Annie’s Mailbox for June 28, 2011: Don’t know how to break off relationship |

Annie’s Mailbox for June 28, 2011: Don’t know how to break off relationship

Dear Annie: I’m a young woman who is living at home for the summer before moving away in the fall. Here’s my dilemma: Several months ago, I excitedly arranged for my long-distance boyfriend to live with my family and get work nearby. Unfortunately, now that he’s here, I find that I simply don’t want to be in a relationship with him anymore.

He hasn’t done anything wrong. I’m just a different person from who I was a couple of years ago when we began dating. Now his little flaws that I so desperately convinced myself to overlook seem increasingly like deal breakers.

I’m planning to give the relationship a few more weeks to make sure this isn’t simply a phase, but frankly, I don’t expect my feelings to change. How do I handle this? I realize that hurting him is inevitable, but breaking up with him in the middle of the summer and making him move out of my parents’ home could seriously undermine his efforts to pay for his own education.

What’s even worse is that my friends and family are putting serious effort into accepting him into the family because they expect us to get married. I hate that they may form an attachment to someone I am now planning to break up with. I want to do the right thing and cause the least possible amount of hurt. Please help me, Annie.

— Hearts Don’t Break Even

Dear Hearts: Don’t worry about your friends and relatives. They will manage. But you do need to talk to your boyfriend as soon as possible and explain that the relationship isn’t going to work out. Some pain cannot be avoided, so better now than later. Be as gentle as possible. Apologize for uprooting him. And, since his livelihood is currently dependent on his living arrangements, it would be gracious if your parents would allow him to stay temporarily while he looks for a place of his own. Offer to help him search. The fact that you are moving away in the fall will make this easier on both of you.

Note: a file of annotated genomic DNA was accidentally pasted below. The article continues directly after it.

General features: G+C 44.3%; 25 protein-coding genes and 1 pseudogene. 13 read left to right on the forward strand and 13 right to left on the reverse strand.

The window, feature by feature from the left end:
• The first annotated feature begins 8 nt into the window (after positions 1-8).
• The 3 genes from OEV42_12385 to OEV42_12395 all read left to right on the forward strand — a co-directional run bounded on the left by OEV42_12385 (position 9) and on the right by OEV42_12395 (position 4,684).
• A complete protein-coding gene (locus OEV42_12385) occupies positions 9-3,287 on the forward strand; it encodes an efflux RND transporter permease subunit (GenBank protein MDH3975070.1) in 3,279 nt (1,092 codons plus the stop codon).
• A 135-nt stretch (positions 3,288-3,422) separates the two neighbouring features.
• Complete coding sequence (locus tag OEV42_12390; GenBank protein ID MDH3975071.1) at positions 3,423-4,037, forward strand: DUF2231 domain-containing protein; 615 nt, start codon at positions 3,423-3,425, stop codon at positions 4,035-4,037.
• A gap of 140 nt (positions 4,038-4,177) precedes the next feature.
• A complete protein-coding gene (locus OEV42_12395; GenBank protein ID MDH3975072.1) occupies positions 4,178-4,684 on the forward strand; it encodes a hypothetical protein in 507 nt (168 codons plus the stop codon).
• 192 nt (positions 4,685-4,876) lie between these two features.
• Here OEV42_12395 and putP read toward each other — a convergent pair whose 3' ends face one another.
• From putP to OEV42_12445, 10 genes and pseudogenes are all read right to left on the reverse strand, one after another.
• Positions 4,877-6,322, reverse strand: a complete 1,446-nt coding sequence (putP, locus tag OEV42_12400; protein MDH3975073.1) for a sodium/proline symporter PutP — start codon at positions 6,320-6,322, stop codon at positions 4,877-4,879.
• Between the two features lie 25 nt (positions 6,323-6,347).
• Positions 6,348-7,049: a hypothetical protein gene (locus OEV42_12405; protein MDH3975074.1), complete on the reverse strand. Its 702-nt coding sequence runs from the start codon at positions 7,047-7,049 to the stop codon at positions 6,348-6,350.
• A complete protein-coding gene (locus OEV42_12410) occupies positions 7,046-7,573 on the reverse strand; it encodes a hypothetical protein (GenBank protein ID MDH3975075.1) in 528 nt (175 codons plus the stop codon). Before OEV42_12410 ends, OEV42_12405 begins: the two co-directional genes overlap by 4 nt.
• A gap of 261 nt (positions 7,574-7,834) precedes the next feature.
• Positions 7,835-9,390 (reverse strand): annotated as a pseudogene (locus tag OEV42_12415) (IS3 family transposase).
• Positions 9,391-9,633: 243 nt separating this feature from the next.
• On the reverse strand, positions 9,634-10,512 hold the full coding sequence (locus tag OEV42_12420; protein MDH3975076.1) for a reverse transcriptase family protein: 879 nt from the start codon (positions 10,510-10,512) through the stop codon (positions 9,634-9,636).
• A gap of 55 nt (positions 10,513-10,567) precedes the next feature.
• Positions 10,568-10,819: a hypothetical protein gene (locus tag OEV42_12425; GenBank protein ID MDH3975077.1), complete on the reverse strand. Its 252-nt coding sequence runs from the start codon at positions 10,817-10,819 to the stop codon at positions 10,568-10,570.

Dear Annie: I hope you will print my pet peeve so retailers will take notice. No matter where I shop, no one knows how to properly give change. If I pay $20 for a $15.95 purchase, the change is handed to me in a pile of coins, bills and a receipt. I have to fumble to count it.

I cashiered many years ago. I would give the customer the nickel, saying, “And five cents makes 16,” and then count out the remaining four dollars, saying, “Seventeen, 18, 19, 20.” Most cashiers today can’t add or subtract without the register to do the thinking for them. In addition, when the transaction is complete, I am told cheerfully, “Have a good one.” Have a good what? Whatever happened to a simple, “Thank you, and please come again”?

And last but not least, why is the receipt so long? Imagine how much paper could be saved if they skipped the surveys and advertising.

— Inger from N.H. who Hates To Shop

Dear Inger: One function of this column is to allow the readers to let off a little steam now and then. Hope you feel better.

Dear Annie: The letter from “Disappointed Grandmother” reminded me of a story I heard many years ago. Two elderly ladies were talking about gifts given to the grandchildren. Esther lamented that she had sent money to each of her grandchildren for Christmas and didn’t get a single thank-you note. Paula proudly said, “Every one of my grandchildren came personally to thank me for their gift.” At the look on Esther’s face, Paula simply smiled and said, “I didn’t sign the checks.”

— Michigan Grandma

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